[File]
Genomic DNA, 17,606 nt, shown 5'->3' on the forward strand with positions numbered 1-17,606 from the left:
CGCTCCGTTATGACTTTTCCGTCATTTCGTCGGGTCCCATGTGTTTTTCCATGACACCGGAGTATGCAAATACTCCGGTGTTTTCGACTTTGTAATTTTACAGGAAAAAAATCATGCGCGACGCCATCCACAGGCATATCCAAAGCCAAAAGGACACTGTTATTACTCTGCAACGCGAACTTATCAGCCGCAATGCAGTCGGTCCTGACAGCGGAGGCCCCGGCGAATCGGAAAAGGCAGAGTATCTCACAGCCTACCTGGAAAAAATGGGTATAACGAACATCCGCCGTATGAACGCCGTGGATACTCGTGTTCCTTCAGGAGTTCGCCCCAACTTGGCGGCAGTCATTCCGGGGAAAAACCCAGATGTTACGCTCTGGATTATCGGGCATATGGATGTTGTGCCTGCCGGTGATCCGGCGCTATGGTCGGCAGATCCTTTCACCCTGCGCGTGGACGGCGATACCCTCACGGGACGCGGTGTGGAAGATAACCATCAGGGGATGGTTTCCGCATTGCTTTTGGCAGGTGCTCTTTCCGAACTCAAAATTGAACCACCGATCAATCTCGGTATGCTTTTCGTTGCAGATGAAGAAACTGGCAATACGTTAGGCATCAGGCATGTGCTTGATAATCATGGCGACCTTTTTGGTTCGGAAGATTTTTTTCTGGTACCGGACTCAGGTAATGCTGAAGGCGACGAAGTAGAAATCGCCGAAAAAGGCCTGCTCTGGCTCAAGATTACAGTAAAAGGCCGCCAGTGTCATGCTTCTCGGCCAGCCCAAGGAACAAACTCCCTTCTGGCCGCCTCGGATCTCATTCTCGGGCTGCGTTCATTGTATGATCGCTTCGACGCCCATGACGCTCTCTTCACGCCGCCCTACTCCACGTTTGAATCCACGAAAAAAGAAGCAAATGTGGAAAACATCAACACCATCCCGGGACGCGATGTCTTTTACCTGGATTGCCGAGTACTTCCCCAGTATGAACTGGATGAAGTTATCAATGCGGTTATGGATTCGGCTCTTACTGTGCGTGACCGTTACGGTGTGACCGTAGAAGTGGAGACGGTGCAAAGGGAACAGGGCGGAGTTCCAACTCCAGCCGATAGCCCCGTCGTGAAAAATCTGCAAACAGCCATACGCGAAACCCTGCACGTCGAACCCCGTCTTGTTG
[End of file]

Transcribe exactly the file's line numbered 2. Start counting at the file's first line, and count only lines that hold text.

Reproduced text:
CGCTCCGTTATGACTTTTCCGTCATTTCGTCGGGTCCCATGTGTTTTTCCATGACACCGGAGTATGCAAATACTCCGGTGTTTTCGACTTTGTAATTTTACAGGAAAAAAATCATGCGCGACGCCATCCACAGGCATATCCAAAGCCAAAAGGACACTGTTATTACTCTGCAACGCGAACTTATCAGCCGCAATGCAGTCGGTCCTGACAGCGGAGGCCCCGGCGAATCGGAAAAGGCAGAGTATCTCACAGCCTACCTGGAAAAAATGGGTATAACGAACATCCGCCGTATGAACGCCGTGGATACTCGTGTTCCTTCAGGAGTTCGCCCCAACTTGGCGGCAGTCATTCCGGGGAAAAACCCAGATGTTACGCTCTGGATTATCGGGCATATGGATGTTGTGCCTGCCGGTGATCCGGCGCTATGGTCGGCAGATCCTTTCACCCTGCGCGTGGACGGCGATACCCTCACGGGACGCGGTGTGGAAGATAACCATCAGGGGATGGTTTCCGCATTGCTTTTGGCAGGTGCTCTTTCCGAACTCAAAATTGAACCACCGATCAATCTCGGTATGCTTTTCGTTGCAGATGAAGAAACTGGCAATACGTTAGGCATCAGGCATGTGCTTGATAATCATGGCGACCTTTTTGGTTCGGAAGATTTTTTTCTGGTACCGGACTCAGGTAATGCTGAAGGCGACGAAGTAGAAATCGCCGAAAAAGGCCTGCTCTGGCTCAAGATTACAGTAAAAGGCCGCCAGTGTCATGCTTCTCGGCCAGCCCAAGGAACAAACTCCCTTCTGGCCGCCTCGGATCTCATTCTCGGGCTGCGTTCATTGTATGATCGCTTCGACGCCCATGACGCTCTCTTCACGCCGCCCTACTCCACGTTTGAATCCACGAAAAAAGAAGCAAATGTGGAAAACATCAACACCATCCCGGGACGCGATGTCTTTTACCTGGATTGCCGAGTACTTCCCCAGTATGAACTGGATGAAGTTATCAATGCGGTTATGGATTCGGCTCTTACTGTGCGTGACCGTTACGGTGTGACCGTAGAAGTGGAGACGGTGCAAAGGGAACAGGGCGGAGTTCCAACTCCAGCCGATAGCCCCGTCGTGAAAAATCTGCAAACAGCCATACGCGAAACCCTGCACGTCGAACCCCGTCTTGTTG